We are using a Cosmos dataset as a sink for a data flow in our pipeline. The Cosmos database is configured to use 400 RUs during normal operations, but we upscale it during the pipeline run. The upscaling works flawlessly.
The pipeline consumes 100% of the provisioned throughput, as is expected. We would like to limit this to about 80%, so that our customers don’t experience delays and timeout exceptions. According to the documentation the "Write throughput budget" setting in the Cosmos sink is suppose to be "An integer that represents the RUs you want to allocate for this Data Flow write operation, out of the total throughput allocated to the collection". Unless I am mistaken, this means that you can set a limit to how many RUs the pipeline is allowed to consume.
However, no matter what value we use for "Write throughput budget", the pipeline will always consume ~10% of the total provisioned throughput. We have tested with a wide range of values, and the result is always the same. If we do not set a value 100% of RUs are consumed, but ~10% is always used whether we set the value to 1, 500, 1000, or even 1200 (of a total 1000).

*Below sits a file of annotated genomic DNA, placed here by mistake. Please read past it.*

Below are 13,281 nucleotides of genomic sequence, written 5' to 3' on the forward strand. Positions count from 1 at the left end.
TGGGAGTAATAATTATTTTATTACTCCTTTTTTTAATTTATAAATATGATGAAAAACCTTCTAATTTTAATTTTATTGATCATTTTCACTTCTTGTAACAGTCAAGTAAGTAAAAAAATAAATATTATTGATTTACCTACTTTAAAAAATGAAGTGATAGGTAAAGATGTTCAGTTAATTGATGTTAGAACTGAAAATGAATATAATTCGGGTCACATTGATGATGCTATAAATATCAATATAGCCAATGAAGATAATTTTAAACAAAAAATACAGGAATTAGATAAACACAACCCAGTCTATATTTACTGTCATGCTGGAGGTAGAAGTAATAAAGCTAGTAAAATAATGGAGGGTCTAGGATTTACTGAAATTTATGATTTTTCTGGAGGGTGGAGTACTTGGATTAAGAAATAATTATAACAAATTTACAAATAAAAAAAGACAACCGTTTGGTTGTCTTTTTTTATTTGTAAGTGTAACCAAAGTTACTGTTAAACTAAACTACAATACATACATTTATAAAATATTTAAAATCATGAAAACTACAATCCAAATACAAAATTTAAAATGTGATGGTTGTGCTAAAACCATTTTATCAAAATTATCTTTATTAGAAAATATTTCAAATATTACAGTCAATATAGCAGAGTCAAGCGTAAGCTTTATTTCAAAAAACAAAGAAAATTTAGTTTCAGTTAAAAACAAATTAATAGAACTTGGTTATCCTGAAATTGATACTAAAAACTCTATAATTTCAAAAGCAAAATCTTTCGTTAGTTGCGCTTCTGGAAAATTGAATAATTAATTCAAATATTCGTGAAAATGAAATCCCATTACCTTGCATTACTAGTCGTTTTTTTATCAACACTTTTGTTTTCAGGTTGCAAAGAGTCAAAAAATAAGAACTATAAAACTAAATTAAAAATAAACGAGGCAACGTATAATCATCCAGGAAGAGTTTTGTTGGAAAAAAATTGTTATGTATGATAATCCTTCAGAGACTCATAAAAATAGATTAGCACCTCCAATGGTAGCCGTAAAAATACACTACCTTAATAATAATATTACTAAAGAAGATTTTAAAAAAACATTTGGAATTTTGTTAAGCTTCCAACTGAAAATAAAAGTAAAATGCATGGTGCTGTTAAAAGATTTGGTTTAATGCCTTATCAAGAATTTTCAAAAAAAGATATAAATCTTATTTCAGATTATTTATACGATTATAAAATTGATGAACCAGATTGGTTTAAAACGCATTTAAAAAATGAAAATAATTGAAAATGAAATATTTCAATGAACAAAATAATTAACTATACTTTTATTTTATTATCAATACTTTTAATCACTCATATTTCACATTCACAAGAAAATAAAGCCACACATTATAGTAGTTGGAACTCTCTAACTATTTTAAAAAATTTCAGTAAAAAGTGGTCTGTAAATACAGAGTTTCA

Does anyone know if this is a bug with the ADF Cosmos sink, or have I misunderstood what this setting is supposed to be? Is there any other way of capping how many Cosmos RUs an ADF pipeline is allowed to use?
This is definitely related to data size. Setting provisioned throughput to 10000 RUs and write throughput budget to 7500 uses ~85% of total RUs when we test with 300 000 documents. Using the same settings, but 10 000 000 documents, we see a consistent ~10% RU usage for the pipeline run.
The solution to our problem was to set "write throughput budget" to a much higher value than provisioned throughput. Data size and number of partitions used in the pipeline is definitely have an effect on what settings you should use. For reference we had ~10 000 000 documents of 455 bytes each. Setting throughput to 10 000 and write throughput budget to 60 000, ADF used on average ~90% of the provisioned throughput.
I recommend trial and error for your specific case, and to not be afraid to set the write budget to a much higher value than you think is necessary.